Kurdish commanders have warned that a Turkish border attack would lead to a resurgence of Daesh militants, from which the SDF seized vast territory in north and east Syria.

“Simply, there will be a big gap in the towns that our forces will withdraw from to go to defend the border, and this will give Daesh the opportunity to return,” Bali said.

In recent years, the Turkish military has launched two offensives with its Syrian insurgent allies in the northwest of the country and has forces stationed there.

Turkey’s rebel allies pledged on Friday to back an offensive by Ankara east of the Euphrates, blaming the YPG for displacing Arabs from the region.


Bangladeshi migrants to be repatriated from Libya

Updated 14 November 2019

Bangladeshi migrants to be repatriated from Libya

DHAKA: One hundred and seventy-one Bangladeshi migrants are waiting to be repatriated from two detention centers in Libya after being rescued from the Mediterranean coast on Oct. 30 as they tried to make their way into Europe, officials told Arab News on Wednesday. 

In all, 200 migrants were rescued during the operation.

“The registration process of all the Bangladeshi migrants has been completed and we are expecting to start the repatriation by the end of November,” ASM Ashraful Islam, councilor at the Bangladesh embassy in Libya, said.

He added that, due to the ongoing war in Libya, airports in Tripoli remain non-operational. The Bangladeshi migrants will fly from Misrata airport, 300 kilometers away.

“There are frequent incidents of bombardment and long-range missile strikes (at Tripoli airport),” Islam explained. He said no international airline was currently willing to fly from Libya to Bangladesh, so the embassy intends to charter a flight to repatriate the migrants.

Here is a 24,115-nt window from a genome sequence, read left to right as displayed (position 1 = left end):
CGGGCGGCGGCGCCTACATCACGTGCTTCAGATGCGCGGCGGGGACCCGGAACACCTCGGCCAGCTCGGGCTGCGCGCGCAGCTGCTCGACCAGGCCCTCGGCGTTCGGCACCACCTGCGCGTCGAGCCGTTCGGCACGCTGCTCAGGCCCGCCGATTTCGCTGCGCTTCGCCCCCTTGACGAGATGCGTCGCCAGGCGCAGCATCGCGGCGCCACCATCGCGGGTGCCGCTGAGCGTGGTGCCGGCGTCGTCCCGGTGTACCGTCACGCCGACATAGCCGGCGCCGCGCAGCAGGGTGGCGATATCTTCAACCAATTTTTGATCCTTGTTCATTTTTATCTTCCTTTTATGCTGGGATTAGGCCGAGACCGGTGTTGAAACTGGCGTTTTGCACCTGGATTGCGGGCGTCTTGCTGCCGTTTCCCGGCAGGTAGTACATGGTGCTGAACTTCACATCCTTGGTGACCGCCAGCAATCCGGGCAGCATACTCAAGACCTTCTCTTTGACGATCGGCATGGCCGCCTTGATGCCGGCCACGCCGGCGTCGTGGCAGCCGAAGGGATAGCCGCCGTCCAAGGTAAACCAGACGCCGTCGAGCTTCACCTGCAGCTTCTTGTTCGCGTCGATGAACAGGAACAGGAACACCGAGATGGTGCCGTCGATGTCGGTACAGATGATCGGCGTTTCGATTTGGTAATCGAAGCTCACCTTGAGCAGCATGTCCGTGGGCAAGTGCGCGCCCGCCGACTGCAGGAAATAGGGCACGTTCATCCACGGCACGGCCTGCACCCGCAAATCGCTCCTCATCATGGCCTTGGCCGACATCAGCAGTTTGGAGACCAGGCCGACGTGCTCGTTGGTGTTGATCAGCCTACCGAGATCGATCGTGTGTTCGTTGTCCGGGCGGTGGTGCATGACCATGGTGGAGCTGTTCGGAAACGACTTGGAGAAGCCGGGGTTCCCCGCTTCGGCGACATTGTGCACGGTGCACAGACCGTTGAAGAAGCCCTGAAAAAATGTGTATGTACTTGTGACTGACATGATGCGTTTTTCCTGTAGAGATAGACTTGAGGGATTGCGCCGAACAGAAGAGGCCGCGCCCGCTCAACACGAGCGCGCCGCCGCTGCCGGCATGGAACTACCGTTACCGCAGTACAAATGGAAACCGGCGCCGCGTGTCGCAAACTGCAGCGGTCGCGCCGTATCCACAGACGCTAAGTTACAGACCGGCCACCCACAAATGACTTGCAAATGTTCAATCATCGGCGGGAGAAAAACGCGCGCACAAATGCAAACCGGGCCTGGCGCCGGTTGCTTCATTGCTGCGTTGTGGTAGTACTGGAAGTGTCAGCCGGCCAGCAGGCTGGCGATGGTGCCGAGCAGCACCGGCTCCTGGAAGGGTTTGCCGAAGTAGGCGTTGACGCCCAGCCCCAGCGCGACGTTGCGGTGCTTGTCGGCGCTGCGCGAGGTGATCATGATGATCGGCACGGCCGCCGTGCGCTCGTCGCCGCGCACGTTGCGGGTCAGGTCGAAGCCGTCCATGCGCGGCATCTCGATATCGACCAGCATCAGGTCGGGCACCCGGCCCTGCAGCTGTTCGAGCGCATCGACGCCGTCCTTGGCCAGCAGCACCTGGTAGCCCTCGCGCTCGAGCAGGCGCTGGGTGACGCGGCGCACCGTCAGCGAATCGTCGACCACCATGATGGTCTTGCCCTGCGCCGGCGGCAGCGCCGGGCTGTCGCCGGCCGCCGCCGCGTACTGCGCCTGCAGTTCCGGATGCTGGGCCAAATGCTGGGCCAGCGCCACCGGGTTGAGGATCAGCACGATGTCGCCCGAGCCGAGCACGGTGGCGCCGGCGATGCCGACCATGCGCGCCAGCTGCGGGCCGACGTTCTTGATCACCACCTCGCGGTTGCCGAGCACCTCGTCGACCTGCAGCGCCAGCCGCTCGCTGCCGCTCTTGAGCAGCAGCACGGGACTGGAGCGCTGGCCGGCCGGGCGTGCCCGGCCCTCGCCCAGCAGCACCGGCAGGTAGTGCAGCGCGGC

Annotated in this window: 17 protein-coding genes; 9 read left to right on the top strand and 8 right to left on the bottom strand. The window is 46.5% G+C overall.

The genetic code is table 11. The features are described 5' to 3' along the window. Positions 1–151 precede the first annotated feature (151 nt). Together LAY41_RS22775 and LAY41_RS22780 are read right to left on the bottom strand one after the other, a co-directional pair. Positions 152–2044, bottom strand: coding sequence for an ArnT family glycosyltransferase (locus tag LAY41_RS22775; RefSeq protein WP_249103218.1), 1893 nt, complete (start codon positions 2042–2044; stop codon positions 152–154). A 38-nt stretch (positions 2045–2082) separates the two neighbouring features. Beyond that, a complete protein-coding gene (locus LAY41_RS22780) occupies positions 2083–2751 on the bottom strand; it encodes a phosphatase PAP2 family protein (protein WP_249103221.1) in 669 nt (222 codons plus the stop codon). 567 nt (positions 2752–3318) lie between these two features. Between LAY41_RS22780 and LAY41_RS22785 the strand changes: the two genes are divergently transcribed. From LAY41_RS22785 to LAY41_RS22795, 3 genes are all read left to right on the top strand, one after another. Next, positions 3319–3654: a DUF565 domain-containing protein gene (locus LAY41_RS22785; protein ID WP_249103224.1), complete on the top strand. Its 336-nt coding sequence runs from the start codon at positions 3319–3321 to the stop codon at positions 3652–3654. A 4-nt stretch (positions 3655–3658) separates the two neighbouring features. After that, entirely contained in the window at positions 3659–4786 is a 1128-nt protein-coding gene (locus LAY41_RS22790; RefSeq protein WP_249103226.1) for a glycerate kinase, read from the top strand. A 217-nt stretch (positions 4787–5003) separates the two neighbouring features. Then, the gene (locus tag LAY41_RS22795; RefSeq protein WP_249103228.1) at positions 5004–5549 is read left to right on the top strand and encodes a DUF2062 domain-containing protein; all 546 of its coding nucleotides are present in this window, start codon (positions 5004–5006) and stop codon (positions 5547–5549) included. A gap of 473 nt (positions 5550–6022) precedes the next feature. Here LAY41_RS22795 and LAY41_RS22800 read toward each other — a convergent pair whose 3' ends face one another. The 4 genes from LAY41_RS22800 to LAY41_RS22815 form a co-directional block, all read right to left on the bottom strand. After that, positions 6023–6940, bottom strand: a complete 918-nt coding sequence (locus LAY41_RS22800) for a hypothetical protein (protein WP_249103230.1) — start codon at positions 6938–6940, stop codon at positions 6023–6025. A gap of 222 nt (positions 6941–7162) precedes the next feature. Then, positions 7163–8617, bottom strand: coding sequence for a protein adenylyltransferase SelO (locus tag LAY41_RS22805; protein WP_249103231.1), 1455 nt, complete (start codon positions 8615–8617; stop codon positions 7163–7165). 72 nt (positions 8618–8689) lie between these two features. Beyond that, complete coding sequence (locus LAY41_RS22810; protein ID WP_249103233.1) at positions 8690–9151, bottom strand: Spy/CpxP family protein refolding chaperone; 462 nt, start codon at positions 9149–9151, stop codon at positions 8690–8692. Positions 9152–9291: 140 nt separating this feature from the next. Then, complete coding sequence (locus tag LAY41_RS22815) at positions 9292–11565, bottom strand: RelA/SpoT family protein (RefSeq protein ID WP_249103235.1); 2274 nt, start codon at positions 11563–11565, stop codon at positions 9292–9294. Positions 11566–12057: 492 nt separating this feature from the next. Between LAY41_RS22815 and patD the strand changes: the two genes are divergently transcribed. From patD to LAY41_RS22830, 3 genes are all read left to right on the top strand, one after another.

The International Organization for Migration (IOM) will bear the expenses for the rescued Bangladeshis, who are currently being held at detention centers in Zanzur and Abu Salim, he said, adding, “Bangladesh mission staffers in Tripoli are in constant touch with the returnees and providing necessary food and other assistance for them.”

In recent years, human traffickers have used Libya as a gateway through which to send illegal migrants to Italy and other European countries. According to the European Border and Coast Guard Agency — Frontex — around 30,000 Bangladeshi migrants have been arrested while trying to enter Europe in the last decade. The organization said that, in recent years, Bangladesh is one of the countries from which the most illegal migrants have tried to enter Europe. The IOM has facilitated the repatriation of Bangladeshi citizens from Libya in the past — 924 in 2017, 307 in 2016, and 521 in 2015.

“Among unemployed Bangladeshi fortune seekers, there is a (desire) to migrate to Europe by any means, and human-trafficking syndicates at home and abroad (have grabbed) this opportunity,” Shariful Hasan, head of the migration program at the Bangladesh-based development organization BRAC, told Arab News. “There needs to be an integrated effort by all concerned countries, with the support of Interpol, to curb this human trafficking.”